FIXING THE ‘ZOMBIELOAD’ FLAWS discovered in Intel’s CPUs could see performance of some Apple Mac machines tanking by up to 40 per cent.
The recently-uncovered Microarchitectural Data Sampling (MDS) exploits found in Intel’s Core processors dating back as far as 2008 have to lead to Apple, like Google, recommending that customers disable the CPUs’ Hyperthreading feature.
But when Apple put this to the test using public benchmarks and tests on multi-threaded workloads – think video encoding, for example – it found that a significant drop in processor performance could occur.
Apple being Apple didn’t say what type of Mac would suffer such a performance drop, but we’d hazard a guess and say it’s probably one of the firm’s machines with a powerful multi-core processor rather than the dual-core-equipped MacBook Air.
Nevertheless, the performance drop will affect other Mac machines that have been using Hyperthreading up to this point, though by how much will have to be assessed on a case by case basis.
With that in mind, it’s perhaps worth noting that the MDS vulnerabilities have only been exploited under test conditions and for a lot of individual PC users probably don’t pose too much of a direct risk.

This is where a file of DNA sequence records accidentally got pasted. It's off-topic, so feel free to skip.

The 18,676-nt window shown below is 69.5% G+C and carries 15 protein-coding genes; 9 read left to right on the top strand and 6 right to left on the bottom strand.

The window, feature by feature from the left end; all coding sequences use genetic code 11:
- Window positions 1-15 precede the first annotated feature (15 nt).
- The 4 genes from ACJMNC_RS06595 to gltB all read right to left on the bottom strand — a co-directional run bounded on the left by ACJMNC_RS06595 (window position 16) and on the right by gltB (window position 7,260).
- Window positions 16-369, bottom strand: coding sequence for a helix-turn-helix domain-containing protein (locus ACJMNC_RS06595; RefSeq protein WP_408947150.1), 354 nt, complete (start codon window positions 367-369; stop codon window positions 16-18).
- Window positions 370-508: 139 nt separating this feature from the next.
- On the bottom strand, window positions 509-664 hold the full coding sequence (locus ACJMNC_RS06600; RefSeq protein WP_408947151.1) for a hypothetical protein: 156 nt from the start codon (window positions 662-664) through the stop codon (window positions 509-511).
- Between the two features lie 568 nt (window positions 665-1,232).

“Although there are no known exploits affecting customers at the time of this writing, customers with computers at heightened risk or who run untrusted software on their Mac can optionally enable full mitigation to prevent harmful apps from exploiting these vulnerabilities,” said Apple.
“Full mitigation requires using the Terminal app to enable an additional CPU instruction and disable hyper-threading processing technology.”
In this case, the onus on how much one wants the vulnerabilities to be mitigated rests on the user, rather than Apple’s shoulders.
But the whole shebang does highlight how the speculative execution hardware-level vulnerabilities in Intel’s chips aren’t likely to go away anytime soon, and that the spectre of Spectre has yet to be exorcised.